Some of these have European pear ancestry or are European pear crossed with another species, which may have given the new variety a low chill characteristic.
Table 2. Pear varieties with certain species ancestry and different chill requirements in Australia.
|High chill||Medium chill||Low chill|
Dr Jules Guyot
|Pyrus x bretschneideri||-||-||Tsu Li|
The chilling requirement of a rootstock can have an effect on the chilling requirement of the variety. Most of the clonal apple rootstocks used commercially were selected and bred in much colder climes, so how they work in warm districts is not been fully tested. Granny Smith seedlings are not so high chill may be used but the tree vigour tends to be too vigorous. Pear rootstocks have more choice as P. calleryana rootstock grown all over Australia. Williams' on their own roots required over 1100 hours, P. calleryana alone required 400 hours and Williams' on P. calleryana required an intermediate number of hours (Westwood & Chestnut 1964). Where a rootstock is high chill (eg. MM.111 1100 hours, Young 1992), the effect on a low chill scion variety may be less than the other way about as with pears, as the buds of the scion have had enough chill.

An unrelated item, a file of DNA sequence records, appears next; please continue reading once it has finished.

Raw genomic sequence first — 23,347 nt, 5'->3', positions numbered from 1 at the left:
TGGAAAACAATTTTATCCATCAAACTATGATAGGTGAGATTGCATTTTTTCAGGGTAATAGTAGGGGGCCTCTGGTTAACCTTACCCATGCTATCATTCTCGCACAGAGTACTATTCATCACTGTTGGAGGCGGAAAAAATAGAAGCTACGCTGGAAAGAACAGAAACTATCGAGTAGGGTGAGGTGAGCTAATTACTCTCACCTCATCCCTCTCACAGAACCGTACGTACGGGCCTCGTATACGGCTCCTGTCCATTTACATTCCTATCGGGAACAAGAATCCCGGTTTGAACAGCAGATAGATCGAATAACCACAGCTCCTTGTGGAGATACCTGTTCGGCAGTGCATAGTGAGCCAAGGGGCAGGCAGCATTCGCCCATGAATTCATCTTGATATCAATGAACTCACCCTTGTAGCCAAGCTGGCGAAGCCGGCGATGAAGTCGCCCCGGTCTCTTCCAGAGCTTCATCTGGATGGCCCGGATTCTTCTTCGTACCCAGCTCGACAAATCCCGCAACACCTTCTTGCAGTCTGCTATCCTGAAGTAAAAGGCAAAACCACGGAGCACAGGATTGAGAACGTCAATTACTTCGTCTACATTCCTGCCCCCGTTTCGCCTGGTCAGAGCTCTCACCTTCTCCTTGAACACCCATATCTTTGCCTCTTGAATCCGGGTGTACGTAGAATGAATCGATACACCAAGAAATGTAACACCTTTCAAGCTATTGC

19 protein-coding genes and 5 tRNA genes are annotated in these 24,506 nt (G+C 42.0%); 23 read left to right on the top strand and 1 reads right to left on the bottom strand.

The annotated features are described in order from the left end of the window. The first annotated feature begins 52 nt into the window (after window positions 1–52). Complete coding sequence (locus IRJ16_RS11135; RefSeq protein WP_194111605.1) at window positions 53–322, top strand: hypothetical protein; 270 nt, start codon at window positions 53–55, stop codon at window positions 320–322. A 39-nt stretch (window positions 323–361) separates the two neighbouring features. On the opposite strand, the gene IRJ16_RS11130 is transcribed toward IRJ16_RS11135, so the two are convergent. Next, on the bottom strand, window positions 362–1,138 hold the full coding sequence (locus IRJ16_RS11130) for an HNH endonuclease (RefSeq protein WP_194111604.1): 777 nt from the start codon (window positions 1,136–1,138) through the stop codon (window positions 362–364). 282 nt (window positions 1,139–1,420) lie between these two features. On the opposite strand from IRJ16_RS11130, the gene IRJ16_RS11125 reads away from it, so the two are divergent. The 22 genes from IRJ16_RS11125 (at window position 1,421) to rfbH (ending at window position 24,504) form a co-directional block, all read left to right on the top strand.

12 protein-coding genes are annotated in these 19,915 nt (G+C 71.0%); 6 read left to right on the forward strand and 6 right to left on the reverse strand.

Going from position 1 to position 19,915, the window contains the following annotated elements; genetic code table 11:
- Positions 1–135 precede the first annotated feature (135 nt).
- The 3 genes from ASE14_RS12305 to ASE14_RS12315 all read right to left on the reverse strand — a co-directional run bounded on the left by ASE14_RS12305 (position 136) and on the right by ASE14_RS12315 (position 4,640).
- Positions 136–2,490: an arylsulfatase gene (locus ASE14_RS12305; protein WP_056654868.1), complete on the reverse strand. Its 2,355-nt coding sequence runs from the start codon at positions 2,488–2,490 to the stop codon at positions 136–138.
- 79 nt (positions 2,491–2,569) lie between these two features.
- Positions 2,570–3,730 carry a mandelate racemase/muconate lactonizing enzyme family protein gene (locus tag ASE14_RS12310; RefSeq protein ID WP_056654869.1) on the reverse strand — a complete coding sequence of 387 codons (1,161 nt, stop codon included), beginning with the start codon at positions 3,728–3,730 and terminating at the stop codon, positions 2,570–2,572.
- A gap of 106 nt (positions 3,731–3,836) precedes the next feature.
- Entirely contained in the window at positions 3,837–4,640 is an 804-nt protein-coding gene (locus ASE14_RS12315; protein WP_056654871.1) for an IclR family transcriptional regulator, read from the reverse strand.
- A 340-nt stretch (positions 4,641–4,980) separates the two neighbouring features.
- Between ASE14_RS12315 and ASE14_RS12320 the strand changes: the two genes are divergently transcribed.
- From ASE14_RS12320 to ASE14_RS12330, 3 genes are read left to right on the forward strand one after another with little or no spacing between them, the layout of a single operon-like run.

Dormancy can be broken with chemicals such as Cyanamide (Dormex), thiourea dinitro-ortho-cresol (DNOC), potassium nitrate, but suitable varieties for the chill hours of the area are more effective. 1% and 2% cyanamide applied 20 days before bud burst and one month later were effective in breaking dormancy 78-81%, but 2% was more effective (Finetto 1993).
Although varieties needing high chill can be grown in warmer districts with the aid of chemicals like Cyanamide, the use of suitable low chill varieties of apples, pears and nashi can be more effective. If one is wanting to grow pome fruit in ones area, the first thing to find out would be the average winter temperatures for the area before deciding what to grow.
Ashcroft, G.L., Richardson, E.A. and Seeley, S.D. (1977). A statistical method of determining chill unit and growing degree hour requirements for deciduous fruit trees. HortScience 12(4):347-348.
Ghariani, K. & Stebbins, R.L. (1994). Chilling requirements of apple and pear cultivars. Fruit Varieties Journal 48(4):215-222.
Janick, J. (1974). The apple in Java. HortScience 9(1):13-15.
Finetto, G.A. (1990). The effect of hydrogen cyanamide on breaking endo-dormancy of mid-chilling apple cultivars in Yemen A. R. during 2 years. Acta Hort. 329:268-270.
Linvill, D.E. (1990). Calculating chilling hours and chill units from maximum and minimum temperature observations. HortScience 25(1):14-16.
Spiegel Roy, P. and Alston, F.H. (1979). J. Hort Science 54(2):115-120.
Westwood, M.N. and Chestnut, N.E. (1964). Rest period chilling requirements of Bartlett pear as related to Pyrus calleryana and P. communis rootstocks. Proc. Amer. Soc. Hort. Sci. 84:82-87.
Young, E. (1992). Timing of high temperature influences chilling negation in dormant apple trees. J. Amer. Soc. Hort. Sci. 117(2):271-273.